radio
    equipment, often based on articles in the mag. My 27MHz set was scratch built. I worked for a company at the time that had an engineering workshop that I could take advantage of at lunchtime. So the case was folded from aluminium sheet and then covered with red vinyl. The sticks were turned from Perspex. The circuit board was etched in the lab. Sadly I got a better job elsewhere and lost access to the workshop 😠
    3 months ago by Graham93
    Forum
    Hints and Tips.
    TUBING Hi Guys, It's me again. A good source of small lengths of metal tubes is from old
    radio
    s. I picked up some old
    radio
    s from a boot sale for next to nothing and the telescopic aerial is ideal for making rudder tubes, prop shaft tubes, anchor hawser tubes push rod supports and so on. Martin.
    3 months ago by Martin555
    Forum
    R/C Boat for Sale
    For Sale:Rc Model Boat Sea Rover Red & White, wooden deck, 76cm x 25cm, Never used. Condition is New. New Saturn 2.4 Ghz
    radio
    transmitter & receiver included. Viper Marine 25 speed controller & motor included. Will need own battery supply. Buyer to collect.£250
    4 months ago by Jimbob901
    Forum
    Help me please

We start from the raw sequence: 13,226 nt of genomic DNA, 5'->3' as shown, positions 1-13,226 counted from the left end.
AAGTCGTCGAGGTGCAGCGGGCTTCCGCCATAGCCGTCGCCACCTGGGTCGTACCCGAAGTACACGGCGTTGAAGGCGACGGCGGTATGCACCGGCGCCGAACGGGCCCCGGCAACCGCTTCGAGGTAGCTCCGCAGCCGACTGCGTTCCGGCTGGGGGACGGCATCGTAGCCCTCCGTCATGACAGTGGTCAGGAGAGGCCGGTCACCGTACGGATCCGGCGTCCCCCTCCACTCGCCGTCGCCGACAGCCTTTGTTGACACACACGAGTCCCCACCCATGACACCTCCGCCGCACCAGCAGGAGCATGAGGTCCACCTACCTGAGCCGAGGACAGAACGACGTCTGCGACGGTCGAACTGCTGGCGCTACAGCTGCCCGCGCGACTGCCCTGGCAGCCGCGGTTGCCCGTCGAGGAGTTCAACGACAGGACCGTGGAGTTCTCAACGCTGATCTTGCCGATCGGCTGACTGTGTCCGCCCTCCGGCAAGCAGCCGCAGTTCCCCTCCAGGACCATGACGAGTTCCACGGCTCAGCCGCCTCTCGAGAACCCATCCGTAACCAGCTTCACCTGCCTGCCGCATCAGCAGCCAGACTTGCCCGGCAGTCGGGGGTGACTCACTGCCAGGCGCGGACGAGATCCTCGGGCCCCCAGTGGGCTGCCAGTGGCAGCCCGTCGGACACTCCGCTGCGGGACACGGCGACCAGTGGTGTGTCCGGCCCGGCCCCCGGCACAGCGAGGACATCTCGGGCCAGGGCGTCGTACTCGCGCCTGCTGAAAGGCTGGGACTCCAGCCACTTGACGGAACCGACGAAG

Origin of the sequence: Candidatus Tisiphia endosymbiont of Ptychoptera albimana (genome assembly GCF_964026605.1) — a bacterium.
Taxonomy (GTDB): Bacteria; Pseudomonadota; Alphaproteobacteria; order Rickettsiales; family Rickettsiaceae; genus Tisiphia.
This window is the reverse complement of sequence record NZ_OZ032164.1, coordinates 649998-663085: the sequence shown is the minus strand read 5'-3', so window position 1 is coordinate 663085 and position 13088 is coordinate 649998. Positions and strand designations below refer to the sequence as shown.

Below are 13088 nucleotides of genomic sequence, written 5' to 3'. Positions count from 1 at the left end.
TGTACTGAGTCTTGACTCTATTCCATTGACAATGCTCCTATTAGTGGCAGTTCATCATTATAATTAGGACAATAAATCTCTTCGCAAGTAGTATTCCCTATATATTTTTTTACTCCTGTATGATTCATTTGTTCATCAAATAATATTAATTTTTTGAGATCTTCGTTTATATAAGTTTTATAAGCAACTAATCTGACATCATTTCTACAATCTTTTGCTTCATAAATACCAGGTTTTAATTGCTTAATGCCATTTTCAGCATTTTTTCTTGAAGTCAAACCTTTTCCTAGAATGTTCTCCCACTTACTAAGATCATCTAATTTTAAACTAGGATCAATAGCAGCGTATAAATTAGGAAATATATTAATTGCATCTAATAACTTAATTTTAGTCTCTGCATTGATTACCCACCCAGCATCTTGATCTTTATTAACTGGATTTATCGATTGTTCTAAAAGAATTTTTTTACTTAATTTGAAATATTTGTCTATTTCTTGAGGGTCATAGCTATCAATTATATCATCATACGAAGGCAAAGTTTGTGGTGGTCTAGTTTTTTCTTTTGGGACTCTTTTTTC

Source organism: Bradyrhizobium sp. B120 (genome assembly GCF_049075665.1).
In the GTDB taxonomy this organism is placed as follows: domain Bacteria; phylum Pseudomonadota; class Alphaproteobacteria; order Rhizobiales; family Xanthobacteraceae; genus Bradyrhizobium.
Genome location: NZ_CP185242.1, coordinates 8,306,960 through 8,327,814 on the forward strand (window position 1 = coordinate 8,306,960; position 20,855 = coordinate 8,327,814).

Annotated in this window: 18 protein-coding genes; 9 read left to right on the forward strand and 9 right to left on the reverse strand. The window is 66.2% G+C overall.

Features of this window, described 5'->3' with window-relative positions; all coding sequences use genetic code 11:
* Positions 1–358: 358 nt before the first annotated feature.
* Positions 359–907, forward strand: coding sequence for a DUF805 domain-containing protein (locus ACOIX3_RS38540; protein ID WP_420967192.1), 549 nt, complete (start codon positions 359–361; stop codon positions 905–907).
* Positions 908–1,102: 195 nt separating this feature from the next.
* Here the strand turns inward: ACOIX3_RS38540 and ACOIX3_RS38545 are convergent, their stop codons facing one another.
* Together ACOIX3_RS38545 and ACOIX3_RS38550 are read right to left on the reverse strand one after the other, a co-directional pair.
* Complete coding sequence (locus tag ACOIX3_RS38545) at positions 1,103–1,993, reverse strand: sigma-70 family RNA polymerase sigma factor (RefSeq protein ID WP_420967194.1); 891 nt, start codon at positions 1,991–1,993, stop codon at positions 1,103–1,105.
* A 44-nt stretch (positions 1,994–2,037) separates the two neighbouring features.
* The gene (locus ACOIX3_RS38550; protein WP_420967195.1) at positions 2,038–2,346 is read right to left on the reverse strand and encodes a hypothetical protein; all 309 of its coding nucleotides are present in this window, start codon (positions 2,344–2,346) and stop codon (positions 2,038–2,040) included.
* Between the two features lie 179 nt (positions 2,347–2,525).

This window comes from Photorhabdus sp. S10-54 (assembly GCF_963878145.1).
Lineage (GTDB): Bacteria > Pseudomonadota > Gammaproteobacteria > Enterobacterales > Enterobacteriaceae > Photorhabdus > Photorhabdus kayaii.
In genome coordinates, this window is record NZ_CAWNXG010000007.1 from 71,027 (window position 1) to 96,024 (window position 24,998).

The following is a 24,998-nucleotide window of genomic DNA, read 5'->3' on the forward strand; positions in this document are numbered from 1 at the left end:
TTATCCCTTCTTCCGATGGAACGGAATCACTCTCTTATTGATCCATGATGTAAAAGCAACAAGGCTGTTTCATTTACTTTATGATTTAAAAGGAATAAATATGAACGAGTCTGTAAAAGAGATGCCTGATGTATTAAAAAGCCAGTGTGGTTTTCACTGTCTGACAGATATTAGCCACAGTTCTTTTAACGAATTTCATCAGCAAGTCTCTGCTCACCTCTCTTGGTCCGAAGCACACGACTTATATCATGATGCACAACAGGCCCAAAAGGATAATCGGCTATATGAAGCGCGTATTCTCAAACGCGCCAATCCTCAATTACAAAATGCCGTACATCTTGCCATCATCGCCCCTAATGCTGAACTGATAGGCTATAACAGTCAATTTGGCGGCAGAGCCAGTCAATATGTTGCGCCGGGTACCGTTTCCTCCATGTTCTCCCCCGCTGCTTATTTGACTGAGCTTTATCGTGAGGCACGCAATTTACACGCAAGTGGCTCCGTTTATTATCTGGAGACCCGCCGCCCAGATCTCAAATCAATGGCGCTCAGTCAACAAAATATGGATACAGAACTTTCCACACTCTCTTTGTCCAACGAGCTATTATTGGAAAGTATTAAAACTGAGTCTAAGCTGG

So you already have an appropriate motor installed. All you then need is a
    radio
    (Tx and Rx), a servo, a speed controller and a
    radio
    -switch if you want to add switchable lights. Oh, and a battery. You will need a
    radio
    because 35mhz is an aircraft band. Boats can use 27mhz, 40mhz (both old technologies now) or 2.4ghz. I would strongly recommend 2.4ghz - it's cheap and has lots of advantages. You can get a set for less than £50 - I have seen them for less than £20! But get one with more than 2 channels if you want to do extra light switching. The hull is a displacement one - I suggest a standard 7.2v NiMh battery pack (though I don't know your motor voltage?). Do you have a charger?
    4 months ago by DodgyGeezer
    Forum
    Ace Nautical Commander
    It might be a shame to alter the innards of such a
    radio
    - vintage
    radio
    s like this make a lot of money if sold in original condition. See https://www.rcgroups.com/forums/showthread.php?2980389-ACE-Nautical-Commander-7-ch-NIB-AND-FOR-SALE-AGAIN Perhaps $200? To convert it to 2.4Ghz you would have to obtain a 2.4Ghz transmitter module. If you can do that, you can probably obtain a full 2.4Ghz combo and use that
    radio
    if interference is the primary issue. To convert you need to obtain a
    radio
    module, and then find the position in your transmitter where the signal is passed to the RF section. You then connect Vcc, GND and Signal to the new 2.4Ghz module. Some